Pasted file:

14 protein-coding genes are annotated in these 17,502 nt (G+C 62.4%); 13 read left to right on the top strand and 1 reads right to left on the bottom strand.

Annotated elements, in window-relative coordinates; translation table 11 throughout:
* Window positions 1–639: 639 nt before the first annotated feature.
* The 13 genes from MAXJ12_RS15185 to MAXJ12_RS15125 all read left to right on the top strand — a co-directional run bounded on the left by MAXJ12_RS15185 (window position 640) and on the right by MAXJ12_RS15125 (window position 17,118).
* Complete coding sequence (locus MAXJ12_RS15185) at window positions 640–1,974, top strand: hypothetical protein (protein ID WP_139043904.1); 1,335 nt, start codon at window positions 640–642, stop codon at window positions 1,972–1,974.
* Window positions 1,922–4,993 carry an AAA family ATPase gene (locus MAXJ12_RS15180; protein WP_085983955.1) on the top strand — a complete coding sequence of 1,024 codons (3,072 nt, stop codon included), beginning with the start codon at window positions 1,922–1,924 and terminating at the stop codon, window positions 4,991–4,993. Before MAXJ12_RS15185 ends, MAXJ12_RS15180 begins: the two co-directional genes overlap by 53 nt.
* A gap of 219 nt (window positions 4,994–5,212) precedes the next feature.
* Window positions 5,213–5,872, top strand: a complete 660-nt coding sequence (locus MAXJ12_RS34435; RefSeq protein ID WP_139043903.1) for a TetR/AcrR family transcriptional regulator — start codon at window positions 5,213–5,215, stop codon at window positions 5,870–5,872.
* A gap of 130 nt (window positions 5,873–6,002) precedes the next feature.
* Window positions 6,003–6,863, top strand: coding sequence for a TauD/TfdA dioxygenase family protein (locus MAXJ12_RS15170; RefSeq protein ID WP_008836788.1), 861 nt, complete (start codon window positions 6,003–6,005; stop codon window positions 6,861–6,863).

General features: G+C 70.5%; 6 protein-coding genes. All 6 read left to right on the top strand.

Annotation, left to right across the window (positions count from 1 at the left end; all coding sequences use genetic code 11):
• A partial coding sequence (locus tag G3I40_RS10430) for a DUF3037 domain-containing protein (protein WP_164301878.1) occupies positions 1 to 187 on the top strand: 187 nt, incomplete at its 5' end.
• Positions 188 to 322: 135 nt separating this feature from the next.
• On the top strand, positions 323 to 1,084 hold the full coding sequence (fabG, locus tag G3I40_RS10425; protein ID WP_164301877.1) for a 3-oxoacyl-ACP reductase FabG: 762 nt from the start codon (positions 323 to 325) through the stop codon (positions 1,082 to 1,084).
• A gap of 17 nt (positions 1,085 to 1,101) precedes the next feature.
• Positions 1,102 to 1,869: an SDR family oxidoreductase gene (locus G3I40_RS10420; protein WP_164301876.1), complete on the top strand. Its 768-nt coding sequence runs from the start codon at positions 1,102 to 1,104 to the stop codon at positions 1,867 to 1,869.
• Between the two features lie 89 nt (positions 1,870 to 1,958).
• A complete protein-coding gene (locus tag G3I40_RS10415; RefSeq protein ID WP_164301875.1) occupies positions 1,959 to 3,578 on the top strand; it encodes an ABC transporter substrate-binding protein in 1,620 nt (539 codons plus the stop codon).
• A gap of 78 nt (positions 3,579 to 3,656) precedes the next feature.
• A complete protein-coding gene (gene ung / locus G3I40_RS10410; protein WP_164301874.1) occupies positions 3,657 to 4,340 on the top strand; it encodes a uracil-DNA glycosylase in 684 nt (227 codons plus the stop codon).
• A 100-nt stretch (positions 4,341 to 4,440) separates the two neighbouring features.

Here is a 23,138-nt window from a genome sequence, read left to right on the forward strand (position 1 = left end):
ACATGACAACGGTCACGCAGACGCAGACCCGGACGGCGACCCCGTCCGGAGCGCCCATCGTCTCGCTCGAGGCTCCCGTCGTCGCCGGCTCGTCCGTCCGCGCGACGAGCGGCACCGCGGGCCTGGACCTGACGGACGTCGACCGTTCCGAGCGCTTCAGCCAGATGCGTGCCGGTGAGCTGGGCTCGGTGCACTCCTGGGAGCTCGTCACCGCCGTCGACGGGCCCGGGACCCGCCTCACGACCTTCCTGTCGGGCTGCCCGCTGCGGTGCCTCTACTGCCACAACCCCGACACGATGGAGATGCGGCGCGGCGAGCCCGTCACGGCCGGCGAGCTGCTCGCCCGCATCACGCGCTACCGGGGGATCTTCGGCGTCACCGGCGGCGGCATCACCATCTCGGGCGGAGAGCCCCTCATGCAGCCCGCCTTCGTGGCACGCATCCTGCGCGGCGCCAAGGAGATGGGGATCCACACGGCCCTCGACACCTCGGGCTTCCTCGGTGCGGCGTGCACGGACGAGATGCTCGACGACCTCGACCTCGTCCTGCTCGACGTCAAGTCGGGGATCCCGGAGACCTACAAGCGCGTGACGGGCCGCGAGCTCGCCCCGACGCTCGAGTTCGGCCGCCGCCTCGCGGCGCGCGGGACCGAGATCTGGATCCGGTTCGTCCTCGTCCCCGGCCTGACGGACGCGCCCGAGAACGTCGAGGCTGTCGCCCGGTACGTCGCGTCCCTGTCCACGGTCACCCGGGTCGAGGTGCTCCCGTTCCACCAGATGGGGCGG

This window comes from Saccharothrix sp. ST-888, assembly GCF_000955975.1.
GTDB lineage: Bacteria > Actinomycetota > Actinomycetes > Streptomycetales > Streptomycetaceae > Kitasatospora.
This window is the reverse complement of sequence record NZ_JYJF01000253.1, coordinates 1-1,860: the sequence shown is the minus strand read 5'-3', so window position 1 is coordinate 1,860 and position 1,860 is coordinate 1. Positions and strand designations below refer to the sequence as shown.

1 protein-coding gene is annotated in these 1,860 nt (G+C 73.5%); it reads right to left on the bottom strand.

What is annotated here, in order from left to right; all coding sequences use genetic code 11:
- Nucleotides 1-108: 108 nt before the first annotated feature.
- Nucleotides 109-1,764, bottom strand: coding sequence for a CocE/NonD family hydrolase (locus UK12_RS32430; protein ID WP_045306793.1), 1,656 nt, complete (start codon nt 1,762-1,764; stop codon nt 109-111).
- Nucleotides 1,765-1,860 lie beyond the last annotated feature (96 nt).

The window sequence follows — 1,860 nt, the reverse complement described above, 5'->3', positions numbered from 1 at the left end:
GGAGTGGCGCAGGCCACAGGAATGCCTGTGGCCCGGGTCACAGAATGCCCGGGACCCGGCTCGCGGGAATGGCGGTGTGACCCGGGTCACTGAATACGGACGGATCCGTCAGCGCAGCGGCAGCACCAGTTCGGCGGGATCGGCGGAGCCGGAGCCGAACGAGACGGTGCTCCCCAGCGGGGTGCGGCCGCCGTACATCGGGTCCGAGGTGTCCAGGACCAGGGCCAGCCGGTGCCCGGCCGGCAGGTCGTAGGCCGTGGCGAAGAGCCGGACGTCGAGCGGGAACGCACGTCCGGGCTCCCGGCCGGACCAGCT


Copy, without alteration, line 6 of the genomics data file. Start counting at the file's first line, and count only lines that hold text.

* Window positions 1,922–4,993 carry an AAA family ATPase gene (locus MAXJ12_RS15180; protein WP_085983955.1) on the top strand — a complete coding sequence of 1,024 codons (3,072 nt, stop codon included), beginning with the start codon at window positions 1,922–1,924 and terminating at the stop codon, window positions 4,991–4,993. Before MAXJ12_RS15185 ends, MAXJ12_RS15180 begins: the two co-directional genes overlap by 53 nt.